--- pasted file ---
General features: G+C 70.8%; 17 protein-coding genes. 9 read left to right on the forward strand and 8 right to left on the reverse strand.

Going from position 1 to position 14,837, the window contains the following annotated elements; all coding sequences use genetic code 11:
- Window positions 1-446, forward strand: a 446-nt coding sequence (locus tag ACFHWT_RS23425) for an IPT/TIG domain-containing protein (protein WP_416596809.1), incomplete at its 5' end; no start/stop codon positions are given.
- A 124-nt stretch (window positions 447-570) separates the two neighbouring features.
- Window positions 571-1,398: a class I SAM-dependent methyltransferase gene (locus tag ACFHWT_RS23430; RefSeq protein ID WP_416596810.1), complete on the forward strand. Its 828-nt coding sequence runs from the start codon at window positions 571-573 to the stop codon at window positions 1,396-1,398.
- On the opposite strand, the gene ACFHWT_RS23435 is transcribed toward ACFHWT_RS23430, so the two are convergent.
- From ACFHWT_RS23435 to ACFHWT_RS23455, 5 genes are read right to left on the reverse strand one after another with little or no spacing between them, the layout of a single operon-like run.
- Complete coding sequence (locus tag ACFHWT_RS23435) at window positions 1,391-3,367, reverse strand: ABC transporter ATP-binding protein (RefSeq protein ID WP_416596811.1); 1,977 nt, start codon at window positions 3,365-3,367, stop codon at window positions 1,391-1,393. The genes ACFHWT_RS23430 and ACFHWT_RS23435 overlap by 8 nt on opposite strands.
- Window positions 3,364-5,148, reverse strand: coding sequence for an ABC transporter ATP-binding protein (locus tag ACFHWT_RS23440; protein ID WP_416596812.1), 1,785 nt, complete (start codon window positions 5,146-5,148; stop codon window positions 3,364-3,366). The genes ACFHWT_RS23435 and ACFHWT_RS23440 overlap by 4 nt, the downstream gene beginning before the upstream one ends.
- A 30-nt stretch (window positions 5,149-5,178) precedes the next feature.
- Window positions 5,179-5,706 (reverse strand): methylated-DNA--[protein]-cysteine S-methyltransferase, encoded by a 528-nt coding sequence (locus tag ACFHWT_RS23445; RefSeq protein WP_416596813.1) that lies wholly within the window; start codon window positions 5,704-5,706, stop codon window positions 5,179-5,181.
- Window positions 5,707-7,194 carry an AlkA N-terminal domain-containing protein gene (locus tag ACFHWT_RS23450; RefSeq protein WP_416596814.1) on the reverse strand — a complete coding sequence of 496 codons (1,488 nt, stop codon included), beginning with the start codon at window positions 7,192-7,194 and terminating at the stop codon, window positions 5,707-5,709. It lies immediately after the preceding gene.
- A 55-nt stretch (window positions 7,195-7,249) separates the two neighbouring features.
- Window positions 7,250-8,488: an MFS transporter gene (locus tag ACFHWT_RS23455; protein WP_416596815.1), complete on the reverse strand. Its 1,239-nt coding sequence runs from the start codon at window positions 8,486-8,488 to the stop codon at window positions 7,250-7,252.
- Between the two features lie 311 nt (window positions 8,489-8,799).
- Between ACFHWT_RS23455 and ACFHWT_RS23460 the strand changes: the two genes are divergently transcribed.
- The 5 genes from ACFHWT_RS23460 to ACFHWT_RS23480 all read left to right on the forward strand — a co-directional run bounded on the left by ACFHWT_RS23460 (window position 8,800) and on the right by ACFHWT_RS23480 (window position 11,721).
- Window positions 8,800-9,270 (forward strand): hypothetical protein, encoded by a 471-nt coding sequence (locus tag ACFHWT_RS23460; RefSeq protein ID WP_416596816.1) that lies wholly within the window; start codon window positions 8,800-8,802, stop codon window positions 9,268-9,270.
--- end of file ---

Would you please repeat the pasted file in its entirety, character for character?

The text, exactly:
General features: G+C 70.8%; 17 protein-coding genes. 9 read left to right on the forward strand and 8 right to left on the reverse strand.

Going from position 1 to position 14,837, the window contains the following annotated elements; all coding sequences use genetic code 11:
- Window positions 1-446, forward strand: a 446-nt coding sequence (locus tag ACFHWT_RS23425) for an IPT/TIG domain-containing protein (protein WP_416596809.1), incomplete at its 5' end; no start/stop codon positions are given.
- A 124-nt stretch (window positions 447-570) separates the two neighbouring features.
- Window positions 571-1,398: a class I SAM-dependent methyltransferase gene (locus tag ACFHWT_RS23430; RefSeq protein ID WP_416596810.1), complete on the forward strand. Its 828-nt coding sequence runs from the start codon at window positions 571-573 to the stop codon at window positions 1,396-1,398.
- On the opposite strand, the gene ACFHWT_RS23435 is transcribed toward ACFHWT_RS23430, so the two are convergent.
- From ACFHWT_RS23435 to ACFHWT_RS23455, 5 genes are read right to left on the reverse strand one after another with little or no spacing between them, the layout of a single operon-like run.
- Complete coding sequence (locus tag ACFHWT_RS23435) at window positions 1,391-3,367, reverse strand: ABC transporter ATP-binding protein (RefSeq protein ID WP_416596811.1); 1,977 nt, start codon at window positions 3,365-3,367, stop codon at window positions 1,391-1,393. The genes ACFHWT_RS23430 and ACFHWT_RS23435 overlap by 8 nt on opposite strands.
- Window positions 3,364-5,148, reverse strand: coding sequence for an ABC transporter ATP-binding protein (locus tag ACFHWT_RS23440; protein ID WP_416596812.1), 1,785 nt, complete (start codon window positions 5,146-5,148; stop codon window positions 3,364-3,366). The genes ACFHWT_RS23435 and ACFHWT_RS23440 overlap by 4 nt, the downstream gene beginning before the upstream one ends.
- A 30-nt stretch (window positions 5,149-5,178) precedes the next feature.
- Window positions 5,179-5,706 (reverse strand): methylated-DNA--[protein]-cysteine S-methyltransferase, encoded by a 528-nt coding sequence (locus tag ACFHWT_RS23445; RefSeq protein WP_416596813.1) that lies wholly within the window; start codon window positions 5,704-5,706, stop codon window positions 5,179-5,181.
- Window positions 5,707-7,194 carry an AlkA N-terminal domain-containing protein gene (locus tag ACFHWT_RS23450; RefSeq protein WP_416596814.1) on the reverse strand — a complete coding sequence of 496 codons (1,488 nt, stop codon included), beginning with the start codon at window positions 7,192-7,194 and terminating at the stop codon, window positions 5,707-5,709. It lies immediately after the preceding gene.
- A 55-nt stretch (window positions 7,195-7,249) separates the two neighbouring features.
- Window positions 7,250-8,488: an MFS transporter gene (locus tag ACFHWT_RS23455; protein WP_416596815.1), complete on the reverse strand. Its 1,239-nt coding sequence runs from the start codon at window positions 8,486-8,488 to the stop codon at window positions 7,250-7,252.
- Between the two features lie 311 nt (window positions 8,489-8,799).
- Between ACFHWT_RS23455 and ACFHWT_RS23460 the strand changes: the two genes are divergently transcribed.
- The 5 genes from ACFHWT_RS23460 to ACFHWT_RS23480 all read left to right on the forward strand — a co-directional run bounded on the left by ACFHWT_RS23460 (window position 8,800) and on the right by ACFHWT_RS23480 (window position 11,721).
- Window positions 8,800-9,270 (forward strand): hypothetical protein, encoded by a 471-nt coding sequence (locus tag ACFHWT_RS23460; RefSeq protein ID WP_416596816.1) that lies wholly within the window; start codon window positions 8,800-8,802, stop codon window positions 9,268-9,270.